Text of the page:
My 6-week-old's chest is noisy when he breathes. His nose is not running, he doesn't have a fever, he doesn't have a rash, his appetite is not affected, but he is irritable. What could be wrong with him?
The chest wall of an infant is very thin and pliable as compared to the chest wall of an adult. Because of this it is very easy to see the muscles in the chest move and hear rumbling from inside of the chest. Babies are also obligate nose breathers which means they breathe only through their nose, not their mouth. They continue to be nose breathers for the entire first year of life. Since all of an infant’s breathing is through his nose, the slightest congestion or mucus tends to make a lot of noise.
Young infants can be very noisy breathers when their nasal passages are congested. The sounds of upper airway congestion can transmit to the lower airway and sound like they are coming from the chest instead. A newborn can develop nasal congestion due to irritants in the environment or due to the build up of secretions from an Upper Respiratory Tract Infection. Signs of an Upper Respiratory Tract infection include nasal discharge, sneezing, fussiness, decreased appetite and an occasional mild cough.(1)
One of the most common causes of obstruction of the airway and resulting noisy breathing in a child is Adenoidal Tonsillar Hypertrophy or enlarged tonsils and adenoids. Tonsil and adenoid tissue can enlarge from recurrent infection, allergy and from non-specific stimuli. (2) Signs of enlarged tonsils and adenoids include snoring, snorting, obstructive sleep apnea and recurrent ear infections.(2) Enlarged tonsils and Adenoids are diagnosed by neck x-ray or by nasopharyngoscopy performed by an Otolaryngologist. (2)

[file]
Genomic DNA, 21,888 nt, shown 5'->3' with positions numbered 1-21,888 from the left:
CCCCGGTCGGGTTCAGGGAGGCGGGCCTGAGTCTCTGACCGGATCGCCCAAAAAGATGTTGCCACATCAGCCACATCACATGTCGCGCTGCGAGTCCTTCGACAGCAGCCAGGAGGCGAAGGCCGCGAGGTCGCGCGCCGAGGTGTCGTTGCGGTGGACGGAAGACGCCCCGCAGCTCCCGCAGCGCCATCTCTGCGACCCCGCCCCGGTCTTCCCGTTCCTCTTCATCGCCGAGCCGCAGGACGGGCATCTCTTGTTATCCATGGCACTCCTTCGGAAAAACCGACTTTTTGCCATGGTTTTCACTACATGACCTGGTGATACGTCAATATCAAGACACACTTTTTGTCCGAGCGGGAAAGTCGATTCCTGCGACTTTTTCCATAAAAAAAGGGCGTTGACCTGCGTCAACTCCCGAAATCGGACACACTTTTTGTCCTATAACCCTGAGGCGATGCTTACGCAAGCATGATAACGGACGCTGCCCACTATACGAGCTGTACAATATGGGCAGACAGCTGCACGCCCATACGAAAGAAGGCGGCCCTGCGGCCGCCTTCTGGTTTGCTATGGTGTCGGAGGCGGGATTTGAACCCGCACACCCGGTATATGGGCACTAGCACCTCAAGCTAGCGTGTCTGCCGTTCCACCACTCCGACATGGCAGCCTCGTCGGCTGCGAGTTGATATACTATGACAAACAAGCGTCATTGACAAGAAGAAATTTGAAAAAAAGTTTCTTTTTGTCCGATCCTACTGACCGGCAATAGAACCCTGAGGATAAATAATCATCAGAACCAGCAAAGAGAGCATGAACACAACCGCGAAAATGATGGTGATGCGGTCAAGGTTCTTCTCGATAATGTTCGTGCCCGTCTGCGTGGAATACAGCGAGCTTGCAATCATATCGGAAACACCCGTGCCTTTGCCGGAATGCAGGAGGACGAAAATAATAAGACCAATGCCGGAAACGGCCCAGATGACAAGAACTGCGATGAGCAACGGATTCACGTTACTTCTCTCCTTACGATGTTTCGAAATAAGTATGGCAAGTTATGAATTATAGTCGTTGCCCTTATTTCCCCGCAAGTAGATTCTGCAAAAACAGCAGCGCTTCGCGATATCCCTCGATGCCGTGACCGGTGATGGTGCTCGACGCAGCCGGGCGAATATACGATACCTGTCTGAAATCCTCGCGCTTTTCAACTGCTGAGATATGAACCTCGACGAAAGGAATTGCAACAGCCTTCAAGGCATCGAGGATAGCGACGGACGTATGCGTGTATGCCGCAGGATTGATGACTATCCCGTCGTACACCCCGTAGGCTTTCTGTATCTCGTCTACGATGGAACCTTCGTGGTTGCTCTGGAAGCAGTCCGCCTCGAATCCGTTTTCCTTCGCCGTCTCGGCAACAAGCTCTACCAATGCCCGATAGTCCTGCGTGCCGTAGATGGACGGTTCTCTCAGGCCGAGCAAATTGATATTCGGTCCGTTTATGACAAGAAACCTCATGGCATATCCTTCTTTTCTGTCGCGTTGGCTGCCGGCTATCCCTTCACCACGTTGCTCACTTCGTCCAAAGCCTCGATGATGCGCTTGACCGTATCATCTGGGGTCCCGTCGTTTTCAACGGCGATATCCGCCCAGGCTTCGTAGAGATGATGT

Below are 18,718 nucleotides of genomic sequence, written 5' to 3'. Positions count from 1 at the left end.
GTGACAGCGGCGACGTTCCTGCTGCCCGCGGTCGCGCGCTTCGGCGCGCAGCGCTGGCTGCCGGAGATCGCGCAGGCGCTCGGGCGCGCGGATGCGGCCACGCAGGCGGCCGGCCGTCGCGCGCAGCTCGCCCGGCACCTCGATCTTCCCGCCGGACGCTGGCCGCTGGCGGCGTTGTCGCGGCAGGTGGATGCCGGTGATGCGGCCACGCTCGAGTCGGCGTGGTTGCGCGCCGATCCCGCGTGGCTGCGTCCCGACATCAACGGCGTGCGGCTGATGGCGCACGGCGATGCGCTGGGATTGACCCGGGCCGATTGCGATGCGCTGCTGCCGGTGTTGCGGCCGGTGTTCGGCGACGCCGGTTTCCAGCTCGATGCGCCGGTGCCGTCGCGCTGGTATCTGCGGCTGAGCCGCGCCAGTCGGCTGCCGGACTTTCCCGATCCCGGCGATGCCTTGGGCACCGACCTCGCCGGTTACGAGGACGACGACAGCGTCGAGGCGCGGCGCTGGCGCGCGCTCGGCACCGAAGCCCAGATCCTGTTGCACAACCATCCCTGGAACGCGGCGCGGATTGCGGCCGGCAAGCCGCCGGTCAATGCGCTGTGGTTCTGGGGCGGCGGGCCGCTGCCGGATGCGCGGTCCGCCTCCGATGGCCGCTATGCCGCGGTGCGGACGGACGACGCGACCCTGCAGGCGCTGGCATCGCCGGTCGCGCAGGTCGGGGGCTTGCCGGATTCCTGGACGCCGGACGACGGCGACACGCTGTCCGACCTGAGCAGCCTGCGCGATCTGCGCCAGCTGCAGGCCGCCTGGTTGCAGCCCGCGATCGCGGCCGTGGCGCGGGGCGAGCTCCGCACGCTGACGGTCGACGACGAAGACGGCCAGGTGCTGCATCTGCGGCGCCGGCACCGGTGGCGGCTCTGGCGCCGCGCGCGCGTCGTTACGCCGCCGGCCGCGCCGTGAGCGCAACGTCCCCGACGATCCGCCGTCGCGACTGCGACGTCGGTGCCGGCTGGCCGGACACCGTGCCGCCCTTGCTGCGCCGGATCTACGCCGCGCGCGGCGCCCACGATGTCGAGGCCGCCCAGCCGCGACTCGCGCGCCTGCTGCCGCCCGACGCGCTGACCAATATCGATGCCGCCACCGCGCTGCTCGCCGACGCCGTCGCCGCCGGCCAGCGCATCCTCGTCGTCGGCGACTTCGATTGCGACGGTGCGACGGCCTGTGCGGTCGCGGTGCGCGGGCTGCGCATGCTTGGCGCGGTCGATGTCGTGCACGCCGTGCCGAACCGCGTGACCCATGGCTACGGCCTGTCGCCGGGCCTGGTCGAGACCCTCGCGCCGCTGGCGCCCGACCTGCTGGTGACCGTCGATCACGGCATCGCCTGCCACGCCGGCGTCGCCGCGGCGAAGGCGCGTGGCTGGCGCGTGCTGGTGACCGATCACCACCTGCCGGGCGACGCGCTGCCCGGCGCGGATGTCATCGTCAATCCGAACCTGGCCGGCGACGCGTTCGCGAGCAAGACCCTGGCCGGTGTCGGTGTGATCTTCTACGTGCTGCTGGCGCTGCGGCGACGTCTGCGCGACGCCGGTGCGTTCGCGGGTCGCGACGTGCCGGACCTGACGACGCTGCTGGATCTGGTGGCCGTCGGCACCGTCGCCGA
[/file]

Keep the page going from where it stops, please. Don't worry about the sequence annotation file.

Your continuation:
As a child grows the diameter of his airway naturally enlarges. The increased size of the airway can better accommodate the tonsillar and adenoid tissue. In many cases the symptoms of enlarged tonsils and adenoids disappear as a child grows older.
Laryngomalacia is another common pediatric condition that causes noisy breathing during infancy. The symptoms include Stridor or a “high” pitched inspiratory wheeze that begins at birth or shortly after birth. Laryngomalacia is caused by a softening of the cartilage in the upper airway. When a child has Laryngomalacia his upper airway temporarily collapses during inspiration. The airway then opens again during expiration or when the baby exhales.
The breathing of a child with Laryngomalacia is the loudest when he is feeding or quietly relaxing. Viral infections tend to exacerbate the symptoms of Laryngomalacia. The loud breathing usually diminishes during sleep or when the child is crying.(2) As a child grows the cartilage all over the body, including the cartilage in the airway hardens. Because of this, as a child ages the symptoms of Laryngomalacia decreases. In most cases Laryngomalacia resolves on its own by the time the child is one year old.(2)
The presence of a Hemangioma in the airway is another potential cause of Stridor in the newborn period. A Hemangioma in the subglottic space is one of the most common types of airway lesions found in the pediatric population.(2) Children with stridor who also have a Hemangioma on their skin have an increased chance of having a Hemangioma in the airway.(2)
The facts that your baby does not have a fever, has a good appetite and is not in respiratory distress are all good signs. The noisy breathing that you hear may be due to normal newborn congestion or due to an Upper Respiratory Infection or the "Common Cold". An evaluation by your Pediatrician can guide you regarding the proper diagnosis and treatment. If your child’s symptoms continue to concern you a consultation with a Pediatric Pulmonologist can ease your worries by diagnosing the condition that is causing his noisy breathing.
If you are interested in other Pediatric Advice Stories covering topics discussed:
Baby with Stuffy Nose
Treating Baby’s Cold Symptoms
Newborn Breathing Problem
Obstructive Sleep Apnea
(1) Chow M, Durand B, Feldman M, Mills M. Handbook of Pediatric Primary Care. Albany, New York:Delmar Publishers Inc. 1984: 707-708.
(2)Behrman R, Kliegman R. Nelson Essentials of Pediatrics. Philadelphia ,PA: W.B.Saunders Company. 1990:424-425.
Lisa-ann Kelly R.N., P.N.P.,C.
Certified Pediatric Nurse Practitioner
Pediatric Advice For Moms with Newborns